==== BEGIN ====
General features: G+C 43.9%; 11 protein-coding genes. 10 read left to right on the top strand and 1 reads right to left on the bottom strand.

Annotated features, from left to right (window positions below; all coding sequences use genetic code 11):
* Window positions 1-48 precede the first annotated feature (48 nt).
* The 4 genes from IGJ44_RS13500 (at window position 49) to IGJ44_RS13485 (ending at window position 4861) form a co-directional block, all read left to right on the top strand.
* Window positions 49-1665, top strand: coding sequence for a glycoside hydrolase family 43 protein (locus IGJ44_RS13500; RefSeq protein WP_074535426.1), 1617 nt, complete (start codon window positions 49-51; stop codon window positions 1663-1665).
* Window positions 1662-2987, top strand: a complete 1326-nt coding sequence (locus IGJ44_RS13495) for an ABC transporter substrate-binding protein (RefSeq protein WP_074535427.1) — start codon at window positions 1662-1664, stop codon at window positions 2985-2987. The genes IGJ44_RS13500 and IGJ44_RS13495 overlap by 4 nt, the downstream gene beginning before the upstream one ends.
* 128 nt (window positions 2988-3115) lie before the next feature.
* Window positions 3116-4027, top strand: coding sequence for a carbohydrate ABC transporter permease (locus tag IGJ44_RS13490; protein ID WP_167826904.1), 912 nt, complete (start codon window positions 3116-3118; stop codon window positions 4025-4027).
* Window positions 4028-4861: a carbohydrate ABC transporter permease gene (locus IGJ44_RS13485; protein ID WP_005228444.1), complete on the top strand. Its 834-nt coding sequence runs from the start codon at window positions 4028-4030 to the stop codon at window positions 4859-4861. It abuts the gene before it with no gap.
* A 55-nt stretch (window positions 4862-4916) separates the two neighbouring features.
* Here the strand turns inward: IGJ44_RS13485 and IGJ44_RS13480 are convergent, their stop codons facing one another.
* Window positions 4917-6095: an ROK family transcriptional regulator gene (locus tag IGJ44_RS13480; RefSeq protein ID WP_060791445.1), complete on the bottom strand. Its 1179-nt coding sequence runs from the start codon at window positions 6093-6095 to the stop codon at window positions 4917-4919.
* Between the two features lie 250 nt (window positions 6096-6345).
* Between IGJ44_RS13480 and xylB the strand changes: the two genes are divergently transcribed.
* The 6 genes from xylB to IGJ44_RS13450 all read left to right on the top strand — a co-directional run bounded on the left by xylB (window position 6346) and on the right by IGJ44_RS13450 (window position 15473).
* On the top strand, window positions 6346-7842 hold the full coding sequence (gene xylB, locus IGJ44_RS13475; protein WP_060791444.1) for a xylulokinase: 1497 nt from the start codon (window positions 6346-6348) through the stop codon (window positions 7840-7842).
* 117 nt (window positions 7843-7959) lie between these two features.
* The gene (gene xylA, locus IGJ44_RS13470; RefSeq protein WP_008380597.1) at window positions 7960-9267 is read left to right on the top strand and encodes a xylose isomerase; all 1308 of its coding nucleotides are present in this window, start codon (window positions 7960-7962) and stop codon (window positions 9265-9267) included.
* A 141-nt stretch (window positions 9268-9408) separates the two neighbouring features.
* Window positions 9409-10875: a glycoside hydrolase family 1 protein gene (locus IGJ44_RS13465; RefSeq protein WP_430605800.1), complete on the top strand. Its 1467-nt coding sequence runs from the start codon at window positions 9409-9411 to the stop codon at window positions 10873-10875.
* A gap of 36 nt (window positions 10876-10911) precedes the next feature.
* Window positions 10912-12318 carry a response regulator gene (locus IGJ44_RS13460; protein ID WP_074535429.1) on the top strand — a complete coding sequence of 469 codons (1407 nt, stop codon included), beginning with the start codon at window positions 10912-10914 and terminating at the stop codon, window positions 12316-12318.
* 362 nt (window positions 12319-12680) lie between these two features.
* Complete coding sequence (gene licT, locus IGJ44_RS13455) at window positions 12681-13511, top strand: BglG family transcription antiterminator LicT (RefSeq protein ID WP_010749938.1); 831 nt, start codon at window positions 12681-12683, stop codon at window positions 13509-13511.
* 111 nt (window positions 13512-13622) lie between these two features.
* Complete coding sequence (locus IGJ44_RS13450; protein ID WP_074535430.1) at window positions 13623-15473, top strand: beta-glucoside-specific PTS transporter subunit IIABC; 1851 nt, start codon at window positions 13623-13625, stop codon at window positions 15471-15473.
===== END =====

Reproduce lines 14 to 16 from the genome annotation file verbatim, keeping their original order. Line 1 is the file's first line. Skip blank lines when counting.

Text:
* Between IGJ44_RS13480 and xylB the strand changes: the two genes are divergently transcribed.
* The 6 genes from xylB to IGJ44_RS13450 all read left to right on the top strand — a co-directional run bounded on the left by xylB (window position 6346) and on the right by IGJ44_RS13450 (window position 15473).
* On the top strand, window positions 6346-7842 hold the full coding sequence (gene xylB, locus IGJ44_RS13475; protein WP_060791444.1) for a xylulokinase: 1497 nt from the start codon (window positions 6346-6348) through the stop codon (window positions 7840-7842).